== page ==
If you need to replace multiple teeth or your entire mouth with dental implants, the cost can range from $30,000 to $75,000. Needless to say, that’s a lot of money. But we have a tendency to think it’s not worth it or we’re somehow getting ripped off by greedy dentists. This couldn’t be further from the truth. Getting dental implants is a complex process that requires practitioner skill and precision and components that are built to last.
All of this said, once you have a better appreciation of the cost associated with dental implants, you can set your frame of mind to seek the most savings possible.
It’s not a routine cleaning or even something as unpleasant as a root canal. When you receive dental implants, you are undergoing a major surgical procedure. An oral surgeon or periodontist usually conducts this surgery. They’re well-paid professionals and, let’s face it, deserve every dime. Would you want an underpaid, under-educated, half-heartedly trained individual replacing your teeth?
Don’t cut corners here. Only use an implant dentist who is accredited by the American Academy of Implant Dentistry (AAID). That said, one route you might consider is hitting up dental schools in your area. They might be able to provide options that help cut the cost, even if slightly, of dental implants.
Without getting too deep in the dental weeds, implant surgery requires several steps. It’s not the type of procedure where you sit down in the chair for an hour and grab a bite to eat in celebration once you’re finished.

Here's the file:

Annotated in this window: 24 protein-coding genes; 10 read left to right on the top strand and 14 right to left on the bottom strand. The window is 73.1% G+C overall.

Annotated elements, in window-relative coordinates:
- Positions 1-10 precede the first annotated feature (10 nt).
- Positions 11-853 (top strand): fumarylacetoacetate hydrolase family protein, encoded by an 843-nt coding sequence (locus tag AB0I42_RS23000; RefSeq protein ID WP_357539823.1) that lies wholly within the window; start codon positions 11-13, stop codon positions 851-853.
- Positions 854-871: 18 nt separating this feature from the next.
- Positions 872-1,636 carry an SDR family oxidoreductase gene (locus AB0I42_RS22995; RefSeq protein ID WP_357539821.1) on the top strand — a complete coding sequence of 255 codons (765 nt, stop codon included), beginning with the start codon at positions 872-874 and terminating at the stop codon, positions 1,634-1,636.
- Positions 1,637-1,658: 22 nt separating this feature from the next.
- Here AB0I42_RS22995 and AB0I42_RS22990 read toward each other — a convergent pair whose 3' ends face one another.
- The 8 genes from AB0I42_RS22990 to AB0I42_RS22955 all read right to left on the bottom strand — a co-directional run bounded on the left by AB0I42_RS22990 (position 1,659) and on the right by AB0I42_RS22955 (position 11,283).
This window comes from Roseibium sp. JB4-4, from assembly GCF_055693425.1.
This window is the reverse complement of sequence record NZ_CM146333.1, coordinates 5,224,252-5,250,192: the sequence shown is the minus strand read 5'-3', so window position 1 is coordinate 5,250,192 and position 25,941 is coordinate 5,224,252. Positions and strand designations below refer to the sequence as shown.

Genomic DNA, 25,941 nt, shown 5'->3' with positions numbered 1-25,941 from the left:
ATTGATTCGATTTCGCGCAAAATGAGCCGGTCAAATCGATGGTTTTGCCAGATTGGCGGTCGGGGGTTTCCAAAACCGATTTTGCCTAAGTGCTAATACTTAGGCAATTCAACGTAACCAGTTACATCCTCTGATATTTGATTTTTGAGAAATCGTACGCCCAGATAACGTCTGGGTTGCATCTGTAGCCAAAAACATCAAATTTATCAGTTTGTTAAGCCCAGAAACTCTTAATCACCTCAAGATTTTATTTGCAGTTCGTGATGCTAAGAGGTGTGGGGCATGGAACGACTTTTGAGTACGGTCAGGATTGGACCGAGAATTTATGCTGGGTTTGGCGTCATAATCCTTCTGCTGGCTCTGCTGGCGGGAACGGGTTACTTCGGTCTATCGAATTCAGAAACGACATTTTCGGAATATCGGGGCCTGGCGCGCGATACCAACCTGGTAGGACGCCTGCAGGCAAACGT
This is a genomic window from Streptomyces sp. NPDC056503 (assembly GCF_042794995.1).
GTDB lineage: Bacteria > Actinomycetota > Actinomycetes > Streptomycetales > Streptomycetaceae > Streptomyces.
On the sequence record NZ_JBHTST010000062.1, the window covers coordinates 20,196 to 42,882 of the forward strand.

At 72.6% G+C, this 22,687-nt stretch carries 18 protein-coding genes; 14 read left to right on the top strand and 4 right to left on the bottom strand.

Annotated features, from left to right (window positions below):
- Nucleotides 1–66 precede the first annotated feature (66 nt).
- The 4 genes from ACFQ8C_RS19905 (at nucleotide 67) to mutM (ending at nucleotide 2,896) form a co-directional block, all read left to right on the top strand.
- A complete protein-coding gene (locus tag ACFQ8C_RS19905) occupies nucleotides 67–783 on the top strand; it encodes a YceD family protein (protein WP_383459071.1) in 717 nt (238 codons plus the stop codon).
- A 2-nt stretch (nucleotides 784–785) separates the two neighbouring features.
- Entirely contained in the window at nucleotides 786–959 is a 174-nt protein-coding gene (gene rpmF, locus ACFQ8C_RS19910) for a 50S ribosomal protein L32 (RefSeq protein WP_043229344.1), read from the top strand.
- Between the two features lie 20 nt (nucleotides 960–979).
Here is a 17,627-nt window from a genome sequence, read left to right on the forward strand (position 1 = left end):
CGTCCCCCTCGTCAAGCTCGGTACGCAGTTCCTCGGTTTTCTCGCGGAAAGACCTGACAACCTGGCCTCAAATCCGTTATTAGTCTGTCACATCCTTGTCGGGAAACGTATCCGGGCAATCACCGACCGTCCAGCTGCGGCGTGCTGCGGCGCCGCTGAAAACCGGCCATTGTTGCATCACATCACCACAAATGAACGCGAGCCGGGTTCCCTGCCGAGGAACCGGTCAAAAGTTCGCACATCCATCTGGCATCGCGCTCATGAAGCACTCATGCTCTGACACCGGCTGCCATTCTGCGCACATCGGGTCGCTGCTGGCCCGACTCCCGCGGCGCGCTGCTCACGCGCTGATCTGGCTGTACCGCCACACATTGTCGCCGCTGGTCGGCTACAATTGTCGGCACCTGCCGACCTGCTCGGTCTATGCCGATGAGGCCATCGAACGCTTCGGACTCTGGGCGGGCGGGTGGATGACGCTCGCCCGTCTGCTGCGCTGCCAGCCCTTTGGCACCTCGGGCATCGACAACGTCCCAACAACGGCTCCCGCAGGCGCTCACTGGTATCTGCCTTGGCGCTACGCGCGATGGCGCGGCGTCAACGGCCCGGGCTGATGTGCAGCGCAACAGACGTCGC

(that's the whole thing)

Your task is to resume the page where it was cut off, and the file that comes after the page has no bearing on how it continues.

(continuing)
A specialist starts the procedure by positioning the implant or implants -- in several steps -- in your mouth. To give you an idea of what’s involved, your surgeon will screw the implant fixture into the bone where it effectively acts as a root for the tooth. From there, the surgeon places the abutment above the gumline where it supports the actual restoration -- the crown.
But you won’t get the crown (or crowns) right away. After the surgeon sets the implant, you wait. He or she will keep tabs on the implant. When it’s ready, the specialist gives your dentist the green light to place the crown on top of the abutment. At this point, you have a working tooth in your mouth that has been built and “installed” to stand the test of time.
As you might imagine, the materials dental professionals use for dental implants are not cheap. For example, titanium is a popular (and solid) choice for dental implants. And titanium isn’t cheap. If you’re looking to save money, you might want to talk to your dentist about using other materials. If your dentist uses titanium it will be medical grade. It’s strong, but a titanium fixture/abutment alone can cost between $1,500 to $3,000.
Most dentists and oral surgeons lease office space. Naturally, rent -- and other operating expenses -- will cost more in, say, New York City or Los Angeles than they do in Boise or Baton Rouge. It’s no different than going to a restaurant in a big city versus a small town. You’re likely to pay considerably less for food and drink in the latter simply because there isn’t as much overhead for the business operator.
This being said, you might be able to save money and not skimp on quality of care, if you seek dental professionals in less expensive cities. Let’s say you live in the San Francisco Bay Area, but have close relatives or friends in Spartanburg, South Carolina. You might be able to save a considerable bit of money if you head southeast and get your dental implants done in Spartanburg rather than San Francisco, even when you factor in the cost of travel.
Many factors come into play with respect to dental implants. The best thing you can do to control costs is do research. This page is a great place to begin the journey. It also pays to sit down and talk to your dentist and/or oral surgeon. Explain your situation and see if they’re not only willing to work with you on price, but tailor the procedure to your needs in a way that saves money, but doesn’t sacrifice the quality of your dental implants.